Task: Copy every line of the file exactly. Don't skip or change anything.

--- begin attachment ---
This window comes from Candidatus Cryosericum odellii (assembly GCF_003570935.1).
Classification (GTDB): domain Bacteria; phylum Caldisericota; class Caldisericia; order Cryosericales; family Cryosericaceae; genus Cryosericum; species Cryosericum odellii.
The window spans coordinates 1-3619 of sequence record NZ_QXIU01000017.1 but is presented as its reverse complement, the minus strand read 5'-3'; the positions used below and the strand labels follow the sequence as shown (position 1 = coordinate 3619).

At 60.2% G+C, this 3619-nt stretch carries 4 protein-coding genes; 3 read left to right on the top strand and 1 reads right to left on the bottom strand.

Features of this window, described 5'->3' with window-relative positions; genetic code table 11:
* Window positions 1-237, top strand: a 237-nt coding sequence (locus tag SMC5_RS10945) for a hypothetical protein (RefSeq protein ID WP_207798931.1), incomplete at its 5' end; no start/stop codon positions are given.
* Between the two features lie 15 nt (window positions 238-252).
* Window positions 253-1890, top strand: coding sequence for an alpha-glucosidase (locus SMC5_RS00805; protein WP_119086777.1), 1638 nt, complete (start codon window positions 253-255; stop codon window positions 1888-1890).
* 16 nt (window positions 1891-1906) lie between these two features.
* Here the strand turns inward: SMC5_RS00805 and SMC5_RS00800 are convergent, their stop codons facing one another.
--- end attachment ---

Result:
This window comes from Candidatus Cryosericum odellii (assembly GCF_003570935.1).
Classification (GTDB): domain Bacteria; phylum Caldisericota; class Caldisericia; order Cryosericales; family Cryosericaceae; genus Cryosericum; species Cryosericum odellii.
The window spans coordinates 1-3619 of sequence record NZ_QXIU01000017.1 but is presented as its reverse complement, the minus strand read 5'-3'; the positions used below and the strand labels follow the sequence as shown (position 1 = coordinate 3619).

At 60.2% G+C, this 3619-nt stretch carries 4 protein-coding genes; 3 read left to right on the top strand and 1 reads right to left on the bottom strand.

Features of this window, described 5'->3' with window-relative positions; genetic code table 11:
* Window positions 1-237, top strand: a 237-nt coding sequence (locus tag SMC5_RS10945) for a hypothetical protein (RefSeq protein ID WP_207798931.1), incomplete at its 5' end; no start/stop codon positions are given.
* Between the two features lie 15 nt (window positions 238-252).
* Window positions 253-1890, top strand: coding sequence for an alpha-glucosidase (locus SMC5_RS00805; protein WP_119086777.1), 1638 nt, complete (start codon window positions 253-255; stop codon window positions 1888-1890).
* 16 nt (window positions 1891-1906) lie between these two features.
* Here the strand turns inward: SMC5_RS00805 and SMC5_RS00800 are convergent, their stop codons facing one another.